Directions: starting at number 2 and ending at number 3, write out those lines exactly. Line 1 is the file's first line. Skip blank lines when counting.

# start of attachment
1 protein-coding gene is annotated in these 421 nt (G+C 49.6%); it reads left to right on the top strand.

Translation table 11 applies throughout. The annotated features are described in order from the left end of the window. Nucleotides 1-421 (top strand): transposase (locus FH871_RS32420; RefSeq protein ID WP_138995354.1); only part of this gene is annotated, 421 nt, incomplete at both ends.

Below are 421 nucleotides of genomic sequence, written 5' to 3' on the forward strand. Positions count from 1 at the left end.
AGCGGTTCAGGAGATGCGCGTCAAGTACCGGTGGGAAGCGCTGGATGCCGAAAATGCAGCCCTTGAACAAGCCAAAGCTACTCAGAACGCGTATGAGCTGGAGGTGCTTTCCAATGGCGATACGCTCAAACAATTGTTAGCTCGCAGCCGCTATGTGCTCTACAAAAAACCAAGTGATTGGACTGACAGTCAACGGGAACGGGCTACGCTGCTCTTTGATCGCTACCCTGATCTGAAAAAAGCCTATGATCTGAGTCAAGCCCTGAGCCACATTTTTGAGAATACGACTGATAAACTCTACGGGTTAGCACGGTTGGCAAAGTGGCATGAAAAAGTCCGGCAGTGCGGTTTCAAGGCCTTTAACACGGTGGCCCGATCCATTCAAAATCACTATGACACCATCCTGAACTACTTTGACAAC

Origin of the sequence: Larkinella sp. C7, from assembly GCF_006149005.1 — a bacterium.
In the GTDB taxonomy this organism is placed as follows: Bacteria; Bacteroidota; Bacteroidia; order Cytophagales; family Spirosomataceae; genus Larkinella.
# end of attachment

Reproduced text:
Translation table 11 applies throughout. The annotated features are described in order from the left end of the window. Nucleotides 1-421 (top strand): transposase (locus FH871_RS32420; RefSeq protein ID WP_138995354.1); only part of this gene is annotated, 421 nt, incomplete at both ends.

Below are 421 nucleotides of genomic sequence, written 5' to 3' on the forward strand. Positions count from 1 at the left end.